Composites help Sling pilots fly around the world

Mike Blyth and James Pitman, co-owners of South Africa-based The Airplane Factory, on Aug. 27 completed an around-the-world trip in the Sling, a sport aircraft they built that makes significant use of composites. Their 40-day trip took the duo through 13 countries and covered a distance of 45,150 km/28,055 miles.

Mike Blyth and James Pitman

The plane uses glass/epoxy composites in the main undercarriage, wheel covers/spats, the engine cover and the struts. The prop is also made with composites, although material fiber and resin type were not specified. The Sling 002 in which Blyth and Pitman flew is a modified version of the company’s standard Sling craft, but with some modifications. These included an additional 15 layers of glass fiber on the undercarriage, and an additional 15 layers of glass fibers on the struts to reinforce the landing gear to withstand the weight of additional fuel for the trip. The company says that when the Sling enters production, more of the craft will be made from composites. All the composite materials were supplied by Aerontec, based in Cape Town.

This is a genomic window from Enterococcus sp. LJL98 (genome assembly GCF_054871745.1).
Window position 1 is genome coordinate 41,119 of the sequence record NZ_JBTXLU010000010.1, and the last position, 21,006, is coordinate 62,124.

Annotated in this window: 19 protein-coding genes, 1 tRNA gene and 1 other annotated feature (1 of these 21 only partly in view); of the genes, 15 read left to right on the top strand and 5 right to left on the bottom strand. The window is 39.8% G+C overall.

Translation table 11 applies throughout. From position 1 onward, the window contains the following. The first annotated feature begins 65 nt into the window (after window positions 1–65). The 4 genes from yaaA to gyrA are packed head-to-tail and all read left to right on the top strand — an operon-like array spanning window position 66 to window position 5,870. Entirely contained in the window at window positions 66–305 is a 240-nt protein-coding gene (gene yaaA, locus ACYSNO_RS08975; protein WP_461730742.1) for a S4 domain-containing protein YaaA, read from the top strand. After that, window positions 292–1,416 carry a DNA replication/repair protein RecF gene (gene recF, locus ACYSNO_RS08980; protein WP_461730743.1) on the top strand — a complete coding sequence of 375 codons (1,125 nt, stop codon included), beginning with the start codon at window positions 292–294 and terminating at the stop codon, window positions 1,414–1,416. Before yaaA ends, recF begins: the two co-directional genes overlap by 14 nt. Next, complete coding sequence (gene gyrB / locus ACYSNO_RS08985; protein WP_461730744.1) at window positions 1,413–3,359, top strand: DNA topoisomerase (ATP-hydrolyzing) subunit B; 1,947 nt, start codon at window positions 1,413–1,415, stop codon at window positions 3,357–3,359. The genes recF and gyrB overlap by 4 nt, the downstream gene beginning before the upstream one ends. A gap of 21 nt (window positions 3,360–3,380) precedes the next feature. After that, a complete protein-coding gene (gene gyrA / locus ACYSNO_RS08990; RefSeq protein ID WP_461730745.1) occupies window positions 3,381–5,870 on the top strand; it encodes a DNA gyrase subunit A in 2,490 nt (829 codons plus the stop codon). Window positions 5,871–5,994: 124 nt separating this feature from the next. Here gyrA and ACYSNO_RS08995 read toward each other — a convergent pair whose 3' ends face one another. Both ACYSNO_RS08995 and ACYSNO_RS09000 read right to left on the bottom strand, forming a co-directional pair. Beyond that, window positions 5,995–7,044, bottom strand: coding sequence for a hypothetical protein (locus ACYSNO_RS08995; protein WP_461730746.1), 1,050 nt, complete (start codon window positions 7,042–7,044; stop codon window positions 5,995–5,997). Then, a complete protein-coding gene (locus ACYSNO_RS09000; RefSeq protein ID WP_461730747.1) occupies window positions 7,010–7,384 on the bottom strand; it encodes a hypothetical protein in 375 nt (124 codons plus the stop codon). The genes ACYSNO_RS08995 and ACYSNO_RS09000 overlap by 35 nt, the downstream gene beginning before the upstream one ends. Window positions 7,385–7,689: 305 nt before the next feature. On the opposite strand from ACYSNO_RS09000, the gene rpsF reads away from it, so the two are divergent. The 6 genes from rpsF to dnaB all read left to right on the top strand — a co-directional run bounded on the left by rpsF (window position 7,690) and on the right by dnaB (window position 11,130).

When fully loaded with fuel, pilots and their luggage, the Sling 002 weighed just 900 kg/1,984 lb. It has a cruising speed of about 90 knots indicated air speed.

For more on the trip, the Sling and The Airplane Factory:

Slingshot undercarriage

Slingshot plane